Sussex(redirected from East Sussex and West Sussex)
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Sussex,former county, SE England, since 1888 divided for administrative purposes into East SussexEast Sussex,
county (1991 pop. 670,600), 693 sq mi (1,795 sq km), extreme SE England. It comprises five administrative districts: Eastbourne, Hastings, Lewes, Rother, and Wealden.
..... Click the link for more information. and West SussexWest Sussex,
county (1991 pop. 692,800), 768 sq mi (1,990 sq km), S England. Chichester is the county seat. Administratively, the county is divided into the districts of Chichester, Arun, Worthing, Adur, Horsham, Crawley, and Mid Sussex.
..... Click the link for more information. . LewesLewes
, town (1991 pop. 14,499) and district, East Sussex, SE England. The county seat of East Sussex, Lewes is a farm market with light manufactures. St. Pancras priory was founded in the town in the 11th cent.; its ruins remain.
..... Click the link for more information. is the county seat of East Sussex; ChichesterChichester
, city and district (1991 pop. 26,050), West Sussex, S England. Chichester is an agricultural, retailing, and yachting center and the administrative seat of West Sussex. It has some light industry.
..... Click the link for more information. of West Sussex. The South Downs—low, rolling hills that cross Sussex from east to west and terminate at Beachy Head on the English Channel coast—are the former county's most notable geographical feature. The old kingdom of the South Saxons (see Sussex, kingdom ofSussex, kingdom of,
one of the Anglo-Saxon heptarchy (seven kingdoms) in England, located S of the Weald. It was settled in the late 5th cent. (according to tradition in 477) by Saxons under Ælle, who defeated the Celts in several battles and established a brief military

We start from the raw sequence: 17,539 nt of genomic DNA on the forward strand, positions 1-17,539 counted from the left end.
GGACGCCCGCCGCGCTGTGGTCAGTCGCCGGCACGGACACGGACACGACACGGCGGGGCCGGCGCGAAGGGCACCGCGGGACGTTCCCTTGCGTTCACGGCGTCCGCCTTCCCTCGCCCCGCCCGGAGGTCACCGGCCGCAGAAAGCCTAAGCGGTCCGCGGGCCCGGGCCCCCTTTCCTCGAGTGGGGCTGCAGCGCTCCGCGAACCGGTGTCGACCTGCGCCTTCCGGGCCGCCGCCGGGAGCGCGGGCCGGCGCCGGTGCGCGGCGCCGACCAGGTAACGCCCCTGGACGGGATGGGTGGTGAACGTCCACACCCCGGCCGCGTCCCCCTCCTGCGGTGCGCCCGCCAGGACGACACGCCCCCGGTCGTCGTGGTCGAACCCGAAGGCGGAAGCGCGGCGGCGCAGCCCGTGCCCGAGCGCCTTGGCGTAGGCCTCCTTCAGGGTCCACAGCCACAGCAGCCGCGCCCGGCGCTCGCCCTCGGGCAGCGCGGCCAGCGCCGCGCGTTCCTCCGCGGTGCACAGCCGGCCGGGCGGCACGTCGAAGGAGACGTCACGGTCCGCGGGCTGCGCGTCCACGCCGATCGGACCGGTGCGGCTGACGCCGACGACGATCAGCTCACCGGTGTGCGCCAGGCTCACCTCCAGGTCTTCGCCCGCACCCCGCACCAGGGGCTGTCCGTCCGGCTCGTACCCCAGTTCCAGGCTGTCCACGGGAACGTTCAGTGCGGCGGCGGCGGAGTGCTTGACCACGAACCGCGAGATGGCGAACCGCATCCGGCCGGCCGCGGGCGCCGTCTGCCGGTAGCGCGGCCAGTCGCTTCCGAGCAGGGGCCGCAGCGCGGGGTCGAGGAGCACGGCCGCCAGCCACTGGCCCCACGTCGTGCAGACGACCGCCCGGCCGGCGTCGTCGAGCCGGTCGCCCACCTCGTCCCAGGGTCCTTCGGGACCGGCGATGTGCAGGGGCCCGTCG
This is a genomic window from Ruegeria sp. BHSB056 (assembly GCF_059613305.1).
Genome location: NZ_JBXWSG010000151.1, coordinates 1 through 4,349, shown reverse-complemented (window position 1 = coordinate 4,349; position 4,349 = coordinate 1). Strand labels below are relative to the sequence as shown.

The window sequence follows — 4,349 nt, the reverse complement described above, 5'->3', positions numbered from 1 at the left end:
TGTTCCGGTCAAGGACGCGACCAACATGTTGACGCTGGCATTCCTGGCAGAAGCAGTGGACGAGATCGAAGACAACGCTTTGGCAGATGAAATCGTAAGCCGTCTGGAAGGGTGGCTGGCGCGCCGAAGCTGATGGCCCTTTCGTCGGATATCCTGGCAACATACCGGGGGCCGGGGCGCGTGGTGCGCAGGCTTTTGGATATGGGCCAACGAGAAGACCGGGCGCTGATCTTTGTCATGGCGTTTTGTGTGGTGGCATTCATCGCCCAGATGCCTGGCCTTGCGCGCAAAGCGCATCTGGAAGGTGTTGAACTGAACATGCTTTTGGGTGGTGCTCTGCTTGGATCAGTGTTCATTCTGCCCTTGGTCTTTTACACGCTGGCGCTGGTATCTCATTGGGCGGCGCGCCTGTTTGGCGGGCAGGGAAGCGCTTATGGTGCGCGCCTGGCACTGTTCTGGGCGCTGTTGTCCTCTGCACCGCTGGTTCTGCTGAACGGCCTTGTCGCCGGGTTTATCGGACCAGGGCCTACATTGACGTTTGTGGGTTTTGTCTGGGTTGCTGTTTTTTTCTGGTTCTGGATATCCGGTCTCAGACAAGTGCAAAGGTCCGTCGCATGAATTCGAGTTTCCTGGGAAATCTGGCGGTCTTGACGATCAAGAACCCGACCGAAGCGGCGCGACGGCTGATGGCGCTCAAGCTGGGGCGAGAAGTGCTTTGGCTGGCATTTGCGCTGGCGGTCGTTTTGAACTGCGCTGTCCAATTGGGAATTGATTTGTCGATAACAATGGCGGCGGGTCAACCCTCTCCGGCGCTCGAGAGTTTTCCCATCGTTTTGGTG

..... Click the link for more information. ) was founded by King Ælle in the late 5th cent. Later the region was incorporated into WessexWessex
, one of the Anglo-Saxon kingdoms in England. It may have been settled as early as 495 by Saxons under Cerdic, who is reputed to have landed in Hampshire. Cerdic's grandson, Ceawlin (560–93), annexed scattered Saxon settlements in the Chiltern Hills and drove the
..... Click the link for more information. . William I (William the Conqueror) landed at PevenseyPevensey
, small town (1991 pop. 2,725), East Sussex, S England, on the English Channel. Modern Pevensey, called Pevensey Bay, is a shore resort. In the old town, the site of the Roman fort Anderida, are remains of Roman walls and a Norman castle.
..... Click the link for more information. in 1066 and defeated Harold's Saxons at HastingsHastings,
city (1991 pop. 74,979) and district, East Sussex, SE England. A resort and residential city, Hastings is backed by cliffs and has a 3-mi (4.8-km) marine esplanade, parks, and bathing beaches. The site was occupied in Roman times.
..... Click the link for more information. . In 1974, East Sussex and West Sussex were reorganized as nonmetropolitan counties.
a breed of chicken raised for meat and eggs. The breed was introduced in Sussex, England, by crossing local fowl with the Dorking, Cornish, white Cochin, Orpington, and Brahma breeds. There are three varieties classified according to the color of the plumage: light, yellow-brown, and red. The light variety is the commonest. The color of the plumage is sex-linked; when the Sussex is crossed with other breeds, the sex of day-old chicks can be determined. Adult males weigh 3.3–3.5 kg, and adult females 2.5–2.7 kg; young fowl of the meat strains attain 1.3–1.5 kg 70 days after hatching. The hens lay 160–170 eggs per year. Sussex chickens are bred in many European countries and, on a small scale, in the USSR.